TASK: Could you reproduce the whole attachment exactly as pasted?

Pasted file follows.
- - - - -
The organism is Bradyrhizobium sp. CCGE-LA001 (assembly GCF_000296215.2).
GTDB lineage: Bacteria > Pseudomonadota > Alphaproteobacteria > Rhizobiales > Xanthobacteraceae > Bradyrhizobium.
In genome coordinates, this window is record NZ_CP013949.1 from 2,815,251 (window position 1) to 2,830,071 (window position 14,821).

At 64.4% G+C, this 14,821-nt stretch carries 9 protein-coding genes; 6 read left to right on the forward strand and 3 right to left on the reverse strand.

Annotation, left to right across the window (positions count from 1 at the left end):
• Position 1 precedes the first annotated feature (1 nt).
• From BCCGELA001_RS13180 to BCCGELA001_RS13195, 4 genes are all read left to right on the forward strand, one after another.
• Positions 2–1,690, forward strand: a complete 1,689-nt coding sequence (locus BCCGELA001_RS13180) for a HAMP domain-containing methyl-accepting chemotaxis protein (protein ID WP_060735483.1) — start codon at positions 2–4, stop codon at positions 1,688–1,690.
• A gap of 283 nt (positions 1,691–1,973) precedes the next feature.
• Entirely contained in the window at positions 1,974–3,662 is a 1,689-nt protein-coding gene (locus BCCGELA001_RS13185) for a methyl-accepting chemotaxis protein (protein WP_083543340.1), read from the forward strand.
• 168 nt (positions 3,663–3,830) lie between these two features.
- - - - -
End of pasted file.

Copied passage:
The organism is Bradyrhizobium sp. CCGE-LA001 (assembly GCF_000296215.2).
GTDB lineage: Bacteria > Pseudomonadota > Alphaproteobacteria > Rhizobiales > Xanthobacteraceae > Bradyrhizobium.
In genome coordinates, this window is record NZ_CP013949.1 from 2,815,251 (window position 1) to 2,830,071 (window position 14,821).

At 64.4% G+C, this 14,821-nt stretch carries 9 protein-coding genes; 6 read left to right on the forward strand and 3 right to left on the reverse strand.

Annotation, left to right across the window (positions count from 1 at the left end):
• Position 1 precedes the first annotated feature (1 nt).
• From BCCGELA001_RS13180 to BCCGELA001_RS13195, 4 genes are all read left to right on the forward strand, one after another.
• Positions 2–1,690, forward strand: a complete 1,689-nt coding sequence (locus BCCGELA001_RS13180) for a HAMP domain-containing methyl-accepting chemotaxis protein (protein ID WP_060735483.1) — start codon at positions 2–4, stop codon at positions 1,688–1,690.
• A gap of 283 nt (positions 1,691–1,973) precedes the next feature.
• Entirely contained in the window at positions 1,974–3,662 is a 1,689-nt protein-coding gene (locus BCCGELA001_RS13185) for a methyl-accepting chemotaxis protein (protein WP_083543340.1), read from the forward strand.
• 168 nt (positions 3,663–3,830) lie between these two features.